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Standing Committee on Employment, Education and Training
Adult literacy and its importance

OLDFIELD, Ms Jenni, Private capacity [by audio link]


CHAIR: We will now move to our final witness for the morning session. We have your submission, Ms Oldfield, in front of us. Welcome. Would you mind just stating the capacity in which you're appearing before us today?

Ms Oldfield : Sure. Hello, everybody. Today I appear before you as an individual, as an adult literacy practitioner who has been around the adult literacy space for some 30 years or more.

CHAIR: Thank you very much. We were particularly interested in your observation about the need to update and to develop a pre level 1 element to the framework for vocational education. Could you go right to that point for us in your introductory remarks? But first I just remind you that you're not giving evidence under oath, but they're legal proceedings of the parliament that have the same respect as those before the House. False and misleading evidence obviously is a serious matter and potentially contempt of parliament. So I want to go right to that important point that you made in this submission after you heard some earlier roundtables. I want to ask about whether you can see any impediments to adding in this pre level 1, why it hasn't occurred already, but secondly, what the benefit is of incorporating this into the document. The third part of this question is whether as a nation Australia is adequately quantifying literacy and numeracy skills in those that are at level 1 or below and whether that's a major omission for the country. Obviously, is it a case of what we don't measure we don't know about?

Ms Oldfield : Look, I think there's perhaps a little bit of a misunderstanding here. My submission to the inquiry was really about a document or a framework that we work with as practitioners called the Australian Core Skills Framework. I guess my submission was really to reiterate the importance of having a really useful document like that, and in the submission that I did say that in 2017 we developed a pre level 1. So that's already developed, and that was developed to describe the skills of learners that were turning up in our programs across the country for which the current document at that time, the red book, the lower levels in that framework weren't low enough to describe the levels of those learners. So the pre level 1 was developed then, and then more recently last year the Digital Literacy Skills Framework was also developed, obviously to meet the emerging needs for digital literacy skills in our community and in workplaces. So the point that I was trying to make in my submission was that we have a really useful framework that sits in three different places and is really quite cumbersome to use as a practitioner and that our work could be streamlined or made easier, if you like, if those three documents were amalgamated into one framework so that we have a complete framework to work with the six skills that it describes: learning, reading, writing, oral communication, numeracy and digital literacy.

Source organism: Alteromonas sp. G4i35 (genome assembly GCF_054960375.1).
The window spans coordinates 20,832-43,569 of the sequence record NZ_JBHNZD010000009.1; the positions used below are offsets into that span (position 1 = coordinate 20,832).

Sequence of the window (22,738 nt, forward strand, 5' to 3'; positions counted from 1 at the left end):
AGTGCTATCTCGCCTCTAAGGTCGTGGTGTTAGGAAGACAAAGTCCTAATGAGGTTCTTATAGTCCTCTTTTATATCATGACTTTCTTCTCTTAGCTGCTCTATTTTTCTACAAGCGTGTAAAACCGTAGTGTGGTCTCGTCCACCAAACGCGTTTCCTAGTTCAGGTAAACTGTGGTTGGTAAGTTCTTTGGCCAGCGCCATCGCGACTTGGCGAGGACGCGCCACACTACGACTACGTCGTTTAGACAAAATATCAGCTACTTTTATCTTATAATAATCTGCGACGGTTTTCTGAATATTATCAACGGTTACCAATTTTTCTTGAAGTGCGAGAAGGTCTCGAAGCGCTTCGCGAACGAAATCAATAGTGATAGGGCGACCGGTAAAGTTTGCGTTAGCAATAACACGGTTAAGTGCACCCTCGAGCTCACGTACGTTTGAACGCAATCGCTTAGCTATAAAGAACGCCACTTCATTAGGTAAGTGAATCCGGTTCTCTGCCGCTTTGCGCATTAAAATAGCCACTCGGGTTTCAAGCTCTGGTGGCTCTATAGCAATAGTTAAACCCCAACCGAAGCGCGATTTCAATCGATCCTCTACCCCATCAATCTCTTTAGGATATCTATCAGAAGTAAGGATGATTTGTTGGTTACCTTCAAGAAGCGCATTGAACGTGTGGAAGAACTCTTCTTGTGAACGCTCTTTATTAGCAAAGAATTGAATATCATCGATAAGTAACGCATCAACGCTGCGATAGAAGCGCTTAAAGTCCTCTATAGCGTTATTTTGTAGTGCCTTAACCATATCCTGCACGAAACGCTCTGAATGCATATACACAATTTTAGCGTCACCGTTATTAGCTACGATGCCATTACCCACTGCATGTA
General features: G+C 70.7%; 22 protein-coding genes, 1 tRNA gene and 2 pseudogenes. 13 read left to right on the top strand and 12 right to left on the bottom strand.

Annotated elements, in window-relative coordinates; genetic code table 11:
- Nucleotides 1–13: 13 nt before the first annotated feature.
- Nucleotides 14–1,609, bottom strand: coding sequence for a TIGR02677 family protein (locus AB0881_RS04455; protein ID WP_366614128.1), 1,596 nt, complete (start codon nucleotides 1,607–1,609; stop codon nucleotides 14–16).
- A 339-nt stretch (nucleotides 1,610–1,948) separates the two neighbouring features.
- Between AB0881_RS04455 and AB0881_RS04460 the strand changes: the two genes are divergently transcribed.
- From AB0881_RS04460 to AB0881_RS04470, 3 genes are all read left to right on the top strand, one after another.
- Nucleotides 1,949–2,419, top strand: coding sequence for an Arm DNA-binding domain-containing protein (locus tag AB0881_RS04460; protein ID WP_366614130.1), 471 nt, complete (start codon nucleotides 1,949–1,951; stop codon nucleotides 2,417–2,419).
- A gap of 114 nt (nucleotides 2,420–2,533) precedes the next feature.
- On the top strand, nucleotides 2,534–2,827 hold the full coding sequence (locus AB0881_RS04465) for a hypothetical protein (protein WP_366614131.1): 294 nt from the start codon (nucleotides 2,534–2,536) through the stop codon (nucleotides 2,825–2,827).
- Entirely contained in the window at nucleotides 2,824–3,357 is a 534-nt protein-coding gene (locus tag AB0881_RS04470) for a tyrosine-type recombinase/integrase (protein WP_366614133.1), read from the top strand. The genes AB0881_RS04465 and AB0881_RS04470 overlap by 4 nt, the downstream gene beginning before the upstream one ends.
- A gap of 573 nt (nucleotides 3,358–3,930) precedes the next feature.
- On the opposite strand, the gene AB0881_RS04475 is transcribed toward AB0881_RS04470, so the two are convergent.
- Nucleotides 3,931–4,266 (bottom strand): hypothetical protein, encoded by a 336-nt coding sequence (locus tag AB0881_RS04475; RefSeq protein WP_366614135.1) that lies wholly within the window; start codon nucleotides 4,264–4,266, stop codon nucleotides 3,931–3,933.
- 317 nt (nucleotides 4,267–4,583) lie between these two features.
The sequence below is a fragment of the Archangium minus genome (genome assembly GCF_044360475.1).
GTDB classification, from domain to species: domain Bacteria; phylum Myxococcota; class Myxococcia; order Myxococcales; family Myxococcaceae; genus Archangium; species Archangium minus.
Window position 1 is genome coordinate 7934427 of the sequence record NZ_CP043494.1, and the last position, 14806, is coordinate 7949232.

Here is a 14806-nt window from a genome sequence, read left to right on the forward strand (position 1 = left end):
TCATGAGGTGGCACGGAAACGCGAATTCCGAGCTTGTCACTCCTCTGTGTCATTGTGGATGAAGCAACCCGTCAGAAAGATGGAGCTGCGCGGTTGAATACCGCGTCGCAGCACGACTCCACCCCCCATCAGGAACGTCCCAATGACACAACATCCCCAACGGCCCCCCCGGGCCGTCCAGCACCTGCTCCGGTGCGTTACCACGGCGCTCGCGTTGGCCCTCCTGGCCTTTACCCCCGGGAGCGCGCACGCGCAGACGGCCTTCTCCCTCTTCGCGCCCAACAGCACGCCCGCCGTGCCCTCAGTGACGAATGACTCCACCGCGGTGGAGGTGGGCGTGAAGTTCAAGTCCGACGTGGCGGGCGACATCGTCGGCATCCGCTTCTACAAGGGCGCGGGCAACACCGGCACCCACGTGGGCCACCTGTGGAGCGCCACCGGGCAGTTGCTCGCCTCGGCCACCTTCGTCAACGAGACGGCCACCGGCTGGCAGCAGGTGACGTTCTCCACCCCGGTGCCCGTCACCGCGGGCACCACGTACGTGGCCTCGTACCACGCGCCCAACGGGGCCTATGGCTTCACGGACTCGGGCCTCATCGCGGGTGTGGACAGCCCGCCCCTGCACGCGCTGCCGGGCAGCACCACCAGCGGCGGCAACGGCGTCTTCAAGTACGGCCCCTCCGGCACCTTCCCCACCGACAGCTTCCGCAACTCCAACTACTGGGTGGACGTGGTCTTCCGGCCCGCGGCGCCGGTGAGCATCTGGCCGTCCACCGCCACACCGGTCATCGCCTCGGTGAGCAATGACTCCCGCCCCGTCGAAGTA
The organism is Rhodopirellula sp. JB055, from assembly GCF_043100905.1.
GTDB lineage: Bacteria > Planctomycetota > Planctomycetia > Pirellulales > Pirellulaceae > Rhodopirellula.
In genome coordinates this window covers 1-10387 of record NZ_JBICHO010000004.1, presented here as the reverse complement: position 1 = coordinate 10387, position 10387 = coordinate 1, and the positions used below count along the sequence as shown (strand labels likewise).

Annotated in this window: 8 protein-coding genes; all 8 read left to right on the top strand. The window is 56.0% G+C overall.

CHAIR: Yes, that's exactly what I was referring to, the ACSF. My question was is this just a theoretical requirement to bring documents together, or for those that are necessarily using on it a regular basis does it overly matter that it hasn't been incorporated, that it sits separately? So I was asking for the practical effect of their not having been merged, those documents. The second part of it is it still concerns me that outcome reports at secondary school level appear to halve secondary students into those seeking a tertiary entrance score and then just an amorphous list, competency based, of whether someone has a skill-based level 2 or level 3. But we've lost the numeracy and the advanced literacy data from that cohort, which in many cases is half of our school-leavers. So the question to you was: by incorporating these two documents, as you've described, and further fleshing out a pre level 1, are we going to better understand and create incentives to improve literacy and numeracy in the bottom half of secondary school-leavers? Because at the moment all I can see is what proportion of them have a skill-based traineeship at level 2 or 3, and that doesn't tell me how good their literacy and numeracy are.

Ms Oldfield : I think the problem with these documents sitting outside the main document is a lot of practitioners don't know about them. When they refer to adult literacy skills they're often left out, so I think there are a lot of benefits in bringing this document together to reinforce it as a suite of skills we work with across the board and also to just reinforce it provides us with a language to be able to talk about those skills. If we don't know about it, then we're having conversations that are hard for each other to understand, so I think that's really important.

CHAIR: And I think your point is reasonable.

Ms HAMMOND: Thank you very much for your submission about the ACSF needing updating. Sorry, we've all had a little bit of trouble actually hearing you. I think that the sound has been a bit low from your end, so apologies if we're going back over ground that you just covered with Dr Laming. So you made this submission after seeing the first hearing. What were your concerns with some of the evidence in the first hearing or some of the statements?